SkyCity returns to normal as NZ Covid-19 alert downgraded
New Zealand-based casino operator SkyCity Entertainment Group is to return to normal operations at most of its casinos in the country after the country's government downgraded its novel coronavirus (Covid-19) alert to its lowest level.
Prime Minister Jacinda Arden yesterday (8 June) revealed there were no known active cases of Covid-19 in the country, with the last person that tested positive having now recovered.
As such, the government downgraded the Covid-19 alert to level one. This lifts most restrictions on social distancing and mass gatherings, though strict border controls will remain in place for the time being. New Zealand nationals and their families can enter the country, but must then go into quarantine for 14 days.
Downgrade means that SkyCity can now return to normal operations across its casinos, except the Wharf in Queenstown which remains closed.
“We are extremely excited to be welcoming all SkyCity customers back to our precincts,” SkyCity chief executive Graeme Stephens said. “It will be fantastic to be busy again and able to have the public enjoy the many different facets of our properties.”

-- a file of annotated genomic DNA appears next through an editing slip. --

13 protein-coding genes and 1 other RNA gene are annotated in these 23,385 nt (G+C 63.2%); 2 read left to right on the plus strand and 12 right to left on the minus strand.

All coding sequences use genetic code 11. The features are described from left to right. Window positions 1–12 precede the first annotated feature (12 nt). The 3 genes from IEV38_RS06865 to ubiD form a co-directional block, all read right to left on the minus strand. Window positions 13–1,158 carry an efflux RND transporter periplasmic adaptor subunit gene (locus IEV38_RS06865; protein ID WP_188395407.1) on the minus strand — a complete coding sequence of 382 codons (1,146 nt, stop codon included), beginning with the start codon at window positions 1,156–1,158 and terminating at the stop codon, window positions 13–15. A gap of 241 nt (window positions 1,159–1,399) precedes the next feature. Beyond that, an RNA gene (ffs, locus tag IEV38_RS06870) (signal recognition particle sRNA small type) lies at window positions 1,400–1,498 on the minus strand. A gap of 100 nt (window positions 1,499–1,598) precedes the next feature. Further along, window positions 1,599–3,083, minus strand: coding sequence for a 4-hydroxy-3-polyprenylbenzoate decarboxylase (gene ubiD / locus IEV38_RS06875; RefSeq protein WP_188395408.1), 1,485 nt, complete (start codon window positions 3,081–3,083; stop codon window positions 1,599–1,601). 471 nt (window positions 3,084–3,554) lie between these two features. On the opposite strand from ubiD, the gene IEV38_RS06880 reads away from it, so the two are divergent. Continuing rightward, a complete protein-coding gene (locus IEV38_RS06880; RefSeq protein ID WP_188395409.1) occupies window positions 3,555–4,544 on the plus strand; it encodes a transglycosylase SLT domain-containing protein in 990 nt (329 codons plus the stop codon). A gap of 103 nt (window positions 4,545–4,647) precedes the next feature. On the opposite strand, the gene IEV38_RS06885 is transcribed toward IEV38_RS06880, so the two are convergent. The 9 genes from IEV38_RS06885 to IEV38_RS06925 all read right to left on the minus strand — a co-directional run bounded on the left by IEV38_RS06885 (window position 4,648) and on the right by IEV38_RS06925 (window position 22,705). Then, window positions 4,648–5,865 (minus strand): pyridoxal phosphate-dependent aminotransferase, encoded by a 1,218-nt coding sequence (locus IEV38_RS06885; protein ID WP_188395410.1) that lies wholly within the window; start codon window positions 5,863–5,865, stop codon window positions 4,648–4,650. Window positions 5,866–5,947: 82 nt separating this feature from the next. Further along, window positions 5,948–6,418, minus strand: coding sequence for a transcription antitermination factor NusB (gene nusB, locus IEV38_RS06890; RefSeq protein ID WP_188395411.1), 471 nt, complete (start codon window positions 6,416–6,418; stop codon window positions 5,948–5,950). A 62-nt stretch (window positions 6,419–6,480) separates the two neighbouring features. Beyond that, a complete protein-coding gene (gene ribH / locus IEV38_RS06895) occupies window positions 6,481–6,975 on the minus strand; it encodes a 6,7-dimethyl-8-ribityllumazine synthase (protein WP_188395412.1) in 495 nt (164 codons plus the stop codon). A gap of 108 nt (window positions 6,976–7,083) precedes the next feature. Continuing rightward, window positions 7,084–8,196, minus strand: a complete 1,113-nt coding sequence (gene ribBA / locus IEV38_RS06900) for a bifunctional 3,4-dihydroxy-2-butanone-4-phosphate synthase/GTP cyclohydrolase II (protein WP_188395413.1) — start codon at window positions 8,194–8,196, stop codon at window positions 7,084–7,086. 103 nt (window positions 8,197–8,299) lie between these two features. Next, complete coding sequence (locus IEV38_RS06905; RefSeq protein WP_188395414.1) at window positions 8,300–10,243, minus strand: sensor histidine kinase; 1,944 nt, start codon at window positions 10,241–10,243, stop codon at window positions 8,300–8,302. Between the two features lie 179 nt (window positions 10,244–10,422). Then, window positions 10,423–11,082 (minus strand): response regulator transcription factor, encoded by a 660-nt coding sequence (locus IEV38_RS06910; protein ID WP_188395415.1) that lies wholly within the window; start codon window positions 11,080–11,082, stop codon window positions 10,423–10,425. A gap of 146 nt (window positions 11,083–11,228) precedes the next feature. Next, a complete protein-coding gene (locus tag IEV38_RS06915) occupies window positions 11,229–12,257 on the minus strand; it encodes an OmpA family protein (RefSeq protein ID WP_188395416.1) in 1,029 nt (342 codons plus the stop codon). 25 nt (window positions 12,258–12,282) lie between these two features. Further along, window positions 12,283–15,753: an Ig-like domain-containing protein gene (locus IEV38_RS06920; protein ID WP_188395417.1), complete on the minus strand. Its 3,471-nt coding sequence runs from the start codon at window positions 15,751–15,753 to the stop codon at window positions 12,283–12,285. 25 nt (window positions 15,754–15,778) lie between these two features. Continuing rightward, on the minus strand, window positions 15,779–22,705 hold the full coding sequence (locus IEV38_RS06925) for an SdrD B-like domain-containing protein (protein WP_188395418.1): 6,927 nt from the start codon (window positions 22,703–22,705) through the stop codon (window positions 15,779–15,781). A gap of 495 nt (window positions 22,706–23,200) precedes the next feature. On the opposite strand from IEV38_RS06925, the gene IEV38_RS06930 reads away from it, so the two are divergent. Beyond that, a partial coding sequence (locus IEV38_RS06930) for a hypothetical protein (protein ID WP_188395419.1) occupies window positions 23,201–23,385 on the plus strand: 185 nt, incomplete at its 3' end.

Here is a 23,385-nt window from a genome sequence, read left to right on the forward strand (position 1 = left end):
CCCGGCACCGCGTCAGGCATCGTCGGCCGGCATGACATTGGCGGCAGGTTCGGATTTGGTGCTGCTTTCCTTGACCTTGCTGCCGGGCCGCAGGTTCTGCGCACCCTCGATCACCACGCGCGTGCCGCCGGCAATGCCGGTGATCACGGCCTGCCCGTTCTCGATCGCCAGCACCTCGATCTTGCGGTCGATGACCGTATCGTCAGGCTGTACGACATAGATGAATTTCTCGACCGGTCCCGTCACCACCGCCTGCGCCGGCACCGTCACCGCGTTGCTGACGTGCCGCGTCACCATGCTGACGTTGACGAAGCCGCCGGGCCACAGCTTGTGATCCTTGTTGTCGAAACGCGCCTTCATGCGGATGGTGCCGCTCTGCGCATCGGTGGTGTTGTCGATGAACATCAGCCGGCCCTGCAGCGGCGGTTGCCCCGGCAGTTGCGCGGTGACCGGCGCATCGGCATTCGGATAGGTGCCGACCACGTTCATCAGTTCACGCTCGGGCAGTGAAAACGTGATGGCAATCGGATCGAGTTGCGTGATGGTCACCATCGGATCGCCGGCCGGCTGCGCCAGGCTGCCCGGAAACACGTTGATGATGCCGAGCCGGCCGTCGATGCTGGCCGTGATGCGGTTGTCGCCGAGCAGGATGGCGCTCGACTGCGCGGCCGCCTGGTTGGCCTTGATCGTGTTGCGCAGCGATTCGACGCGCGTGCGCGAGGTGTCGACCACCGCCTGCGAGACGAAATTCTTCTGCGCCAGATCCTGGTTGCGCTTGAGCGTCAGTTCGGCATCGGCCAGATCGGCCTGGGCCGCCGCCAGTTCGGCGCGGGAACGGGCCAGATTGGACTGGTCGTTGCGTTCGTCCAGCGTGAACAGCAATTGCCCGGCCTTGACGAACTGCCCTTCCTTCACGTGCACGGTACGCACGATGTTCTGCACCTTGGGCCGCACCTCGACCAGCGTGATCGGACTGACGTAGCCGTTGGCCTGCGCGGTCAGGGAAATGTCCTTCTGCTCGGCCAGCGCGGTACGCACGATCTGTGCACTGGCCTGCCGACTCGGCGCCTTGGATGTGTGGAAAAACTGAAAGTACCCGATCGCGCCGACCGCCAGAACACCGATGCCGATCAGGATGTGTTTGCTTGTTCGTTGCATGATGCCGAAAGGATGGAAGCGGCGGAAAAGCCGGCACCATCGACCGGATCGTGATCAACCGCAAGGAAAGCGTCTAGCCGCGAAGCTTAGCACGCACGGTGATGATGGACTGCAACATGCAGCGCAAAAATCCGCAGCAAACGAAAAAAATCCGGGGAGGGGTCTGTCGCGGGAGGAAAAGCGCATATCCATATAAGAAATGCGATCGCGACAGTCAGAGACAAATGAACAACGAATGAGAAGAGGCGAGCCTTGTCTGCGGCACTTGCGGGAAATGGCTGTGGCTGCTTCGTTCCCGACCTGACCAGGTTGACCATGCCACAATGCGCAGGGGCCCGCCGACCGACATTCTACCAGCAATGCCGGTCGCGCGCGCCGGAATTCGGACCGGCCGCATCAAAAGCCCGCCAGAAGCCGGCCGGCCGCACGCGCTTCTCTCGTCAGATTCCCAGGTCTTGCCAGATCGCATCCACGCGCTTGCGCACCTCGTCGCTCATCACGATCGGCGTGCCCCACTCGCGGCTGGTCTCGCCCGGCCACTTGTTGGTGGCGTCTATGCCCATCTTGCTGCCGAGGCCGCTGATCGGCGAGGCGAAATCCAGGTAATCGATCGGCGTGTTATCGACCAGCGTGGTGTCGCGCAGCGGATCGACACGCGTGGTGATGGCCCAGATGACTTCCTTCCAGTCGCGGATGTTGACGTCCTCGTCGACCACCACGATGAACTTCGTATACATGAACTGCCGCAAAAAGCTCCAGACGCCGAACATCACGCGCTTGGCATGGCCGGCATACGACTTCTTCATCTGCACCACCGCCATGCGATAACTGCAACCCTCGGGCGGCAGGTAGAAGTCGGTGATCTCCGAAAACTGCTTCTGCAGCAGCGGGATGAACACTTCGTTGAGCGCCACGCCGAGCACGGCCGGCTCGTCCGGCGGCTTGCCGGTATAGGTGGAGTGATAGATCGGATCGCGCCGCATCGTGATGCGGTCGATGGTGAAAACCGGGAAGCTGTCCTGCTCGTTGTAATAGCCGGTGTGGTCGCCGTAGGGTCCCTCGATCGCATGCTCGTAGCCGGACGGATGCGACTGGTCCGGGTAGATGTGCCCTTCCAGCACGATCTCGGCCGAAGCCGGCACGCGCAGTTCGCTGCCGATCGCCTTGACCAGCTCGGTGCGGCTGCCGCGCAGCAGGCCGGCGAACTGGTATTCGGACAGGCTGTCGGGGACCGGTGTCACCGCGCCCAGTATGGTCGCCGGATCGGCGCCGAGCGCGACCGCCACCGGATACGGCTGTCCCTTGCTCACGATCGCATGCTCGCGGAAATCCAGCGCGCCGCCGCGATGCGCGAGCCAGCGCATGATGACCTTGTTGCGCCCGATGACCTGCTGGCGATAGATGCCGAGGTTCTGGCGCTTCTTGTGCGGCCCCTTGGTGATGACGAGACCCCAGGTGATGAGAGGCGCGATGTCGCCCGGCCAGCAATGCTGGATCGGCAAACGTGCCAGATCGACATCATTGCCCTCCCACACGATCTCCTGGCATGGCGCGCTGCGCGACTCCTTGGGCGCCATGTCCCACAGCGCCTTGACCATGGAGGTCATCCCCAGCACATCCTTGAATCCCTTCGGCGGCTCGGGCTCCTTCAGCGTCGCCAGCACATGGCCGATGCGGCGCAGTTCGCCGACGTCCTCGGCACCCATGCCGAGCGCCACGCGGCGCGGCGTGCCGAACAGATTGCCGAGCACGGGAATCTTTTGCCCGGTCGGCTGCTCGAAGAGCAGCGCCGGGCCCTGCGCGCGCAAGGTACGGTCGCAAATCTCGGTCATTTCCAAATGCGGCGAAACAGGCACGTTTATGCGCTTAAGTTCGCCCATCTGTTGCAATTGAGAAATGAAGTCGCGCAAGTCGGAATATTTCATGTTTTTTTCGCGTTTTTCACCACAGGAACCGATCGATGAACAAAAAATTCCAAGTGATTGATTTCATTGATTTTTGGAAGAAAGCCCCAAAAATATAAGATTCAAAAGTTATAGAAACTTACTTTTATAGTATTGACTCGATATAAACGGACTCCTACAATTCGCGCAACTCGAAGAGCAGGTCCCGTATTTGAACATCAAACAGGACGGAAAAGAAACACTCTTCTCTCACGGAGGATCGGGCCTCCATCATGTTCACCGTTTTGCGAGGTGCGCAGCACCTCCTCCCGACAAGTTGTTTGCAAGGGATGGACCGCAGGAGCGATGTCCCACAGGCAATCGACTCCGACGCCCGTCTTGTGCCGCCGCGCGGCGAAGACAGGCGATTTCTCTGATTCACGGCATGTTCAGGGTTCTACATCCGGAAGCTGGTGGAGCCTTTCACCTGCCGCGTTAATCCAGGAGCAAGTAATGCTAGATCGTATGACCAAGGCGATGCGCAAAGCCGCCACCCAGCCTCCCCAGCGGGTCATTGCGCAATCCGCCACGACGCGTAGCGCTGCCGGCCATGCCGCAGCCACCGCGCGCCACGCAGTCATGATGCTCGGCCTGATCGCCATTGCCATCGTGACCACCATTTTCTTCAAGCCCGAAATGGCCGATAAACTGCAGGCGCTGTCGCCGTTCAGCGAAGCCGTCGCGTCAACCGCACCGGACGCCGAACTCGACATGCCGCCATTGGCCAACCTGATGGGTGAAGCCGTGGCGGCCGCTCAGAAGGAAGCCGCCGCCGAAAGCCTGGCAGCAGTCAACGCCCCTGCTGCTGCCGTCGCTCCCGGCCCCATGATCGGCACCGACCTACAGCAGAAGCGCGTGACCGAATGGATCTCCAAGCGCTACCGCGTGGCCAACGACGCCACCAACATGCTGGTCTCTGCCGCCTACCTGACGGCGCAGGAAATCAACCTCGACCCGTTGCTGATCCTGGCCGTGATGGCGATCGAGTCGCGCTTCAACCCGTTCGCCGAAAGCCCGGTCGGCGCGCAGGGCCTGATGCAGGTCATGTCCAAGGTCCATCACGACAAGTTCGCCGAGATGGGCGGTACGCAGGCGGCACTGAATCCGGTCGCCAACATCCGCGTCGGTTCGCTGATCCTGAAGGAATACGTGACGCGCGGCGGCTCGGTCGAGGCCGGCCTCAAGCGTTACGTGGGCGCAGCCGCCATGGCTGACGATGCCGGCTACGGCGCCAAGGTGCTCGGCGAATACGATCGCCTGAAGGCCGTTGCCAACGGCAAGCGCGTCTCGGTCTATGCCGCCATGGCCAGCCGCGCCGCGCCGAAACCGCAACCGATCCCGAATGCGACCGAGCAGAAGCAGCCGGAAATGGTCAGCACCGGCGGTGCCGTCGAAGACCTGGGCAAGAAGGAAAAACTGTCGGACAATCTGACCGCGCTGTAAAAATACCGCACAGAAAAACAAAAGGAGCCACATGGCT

“SkyCity remains committed to maintaining robust health and safety standards to manage the risks associated with Covid-19 and will be encouraging customers to maintain contact tracing via the Government’s NZ Covid-19 Tracer app.”
SkyCity’s properties in Auckland, Hamilton and Queenstown – excluding the Wharf Casino – reopened to customers on 14 May, having been closed since 23 March. Since then, only members of the operator's Premier Rewards loyalty programme have been allowed into the properties.
Last week, SkyCity said that trading since the reopening of its casinos had been “encouraging” but also warned layoffs would be necessary as the business restructures to focus on servicing a domestic customer base, with reduced international tourism.
SkyCity is in the process of developing a funding plan to sustain the business in the medium term, with plans to continue to monitor trading performance as this plan was developed over the coming weeks.
The relaxing of restrictions could also benefit New Zealand's racing industry, which has suffered badly from disruption caused by Covid-19.
While harness and greyhound racing resumed in May, with thoroughbred racing to follow on 3 July, TAB NZ, the betting division of governing body the Racing Industry Transition Agency (RITA) saw activity plummet. RITA noted that monthly revenue had fallen almost 50% below original forecasts in May, with customer numbers dropping 35%.
This in turn saw it lay off 30% of TAB staff, some 230 permanent and part-time positions, and close four betting shops.